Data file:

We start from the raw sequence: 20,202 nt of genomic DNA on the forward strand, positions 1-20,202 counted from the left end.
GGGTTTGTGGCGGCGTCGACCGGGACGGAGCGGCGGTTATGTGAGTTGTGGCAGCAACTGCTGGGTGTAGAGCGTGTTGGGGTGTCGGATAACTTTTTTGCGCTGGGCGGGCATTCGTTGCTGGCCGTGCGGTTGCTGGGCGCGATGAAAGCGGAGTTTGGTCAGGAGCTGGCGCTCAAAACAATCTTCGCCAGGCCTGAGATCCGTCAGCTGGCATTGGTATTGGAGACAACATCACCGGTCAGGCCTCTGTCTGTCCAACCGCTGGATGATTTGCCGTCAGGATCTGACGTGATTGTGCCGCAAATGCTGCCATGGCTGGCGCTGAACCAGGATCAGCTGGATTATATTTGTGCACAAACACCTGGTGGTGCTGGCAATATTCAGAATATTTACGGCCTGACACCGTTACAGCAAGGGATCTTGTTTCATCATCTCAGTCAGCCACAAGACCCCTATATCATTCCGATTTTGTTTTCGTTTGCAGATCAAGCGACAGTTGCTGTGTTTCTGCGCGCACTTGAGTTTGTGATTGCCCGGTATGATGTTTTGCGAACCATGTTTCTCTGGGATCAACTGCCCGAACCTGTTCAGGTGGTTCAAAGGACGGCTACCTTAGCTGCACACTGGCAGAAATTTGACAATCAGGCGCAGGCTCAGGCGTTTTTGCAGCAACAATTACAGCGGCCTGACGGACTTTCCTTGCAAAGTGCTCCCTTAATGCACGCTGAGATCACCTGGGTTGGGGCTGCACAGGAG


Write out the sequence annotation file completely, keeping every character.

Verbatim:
We start from the raw sequence: 20,202 nt of genomic DNA on the forward strand, positions 1-20,202 counted from the left end.
GGGTTTGTGGCGGCGTCGACCGGGACGGAGCGGCGGTTATGTGAGTTGTGGCAGCAACTGCTGGGTGTAGAGCGTGTTGGGGTGTCGGATAACTTTTTTGCGCTGGGCGGGCATTCGTTGCTGGCCGTGCGGTTGCTGGGCGCGATGAAAGCGGAGTTTGGTCAGGAGCTGGCGCTCAAAACAATCTTCGCCAGGCCTGAGATCCGTCAGCTGGCATTGGTATTGGAGACAACATCACCGGTCAGGCCTCTGTCTGTCCAACCGCTGGATGATTTGCCGTCAGGATCTGACGTGATTGTGCCGCAAATGCTGCCATGGCTGGCGCTGAACCAGGATCAGCTGGATTATATTTGTGCACAAACACCTGGTGGTGCTGGCAATATTCAGAATATTTACGGCCTGACACCGTTACAGCAAGGGATCTTGTTTCATCATCTCAGTCAGCCACAAGACCCCTATATCATTCCGATTTTGTTTTCGTTTGCAGATCAAGCGACAGTTGCTGTGTTTCTGCGCGCACTTGAGTTTGTGATTGCCCGGTATGATGTTTTGCGAACCATGTTTCTCTGGGATCAACTGCCCGAACCTGTTCAGGTGGTTCAAAGGACGGCTACCTTAGCTGCACACTGGCAGAAATTTGACAATCAGGCGCAGGCTCAGGCGTTTTTGCAGCAACAATTACAGCGGCCTGACGGACTTTCCTTGCAAAGTGCTCCCTTAATGCACGCTGAGATCACCTGGGTTGGGGCTGCACAGGAG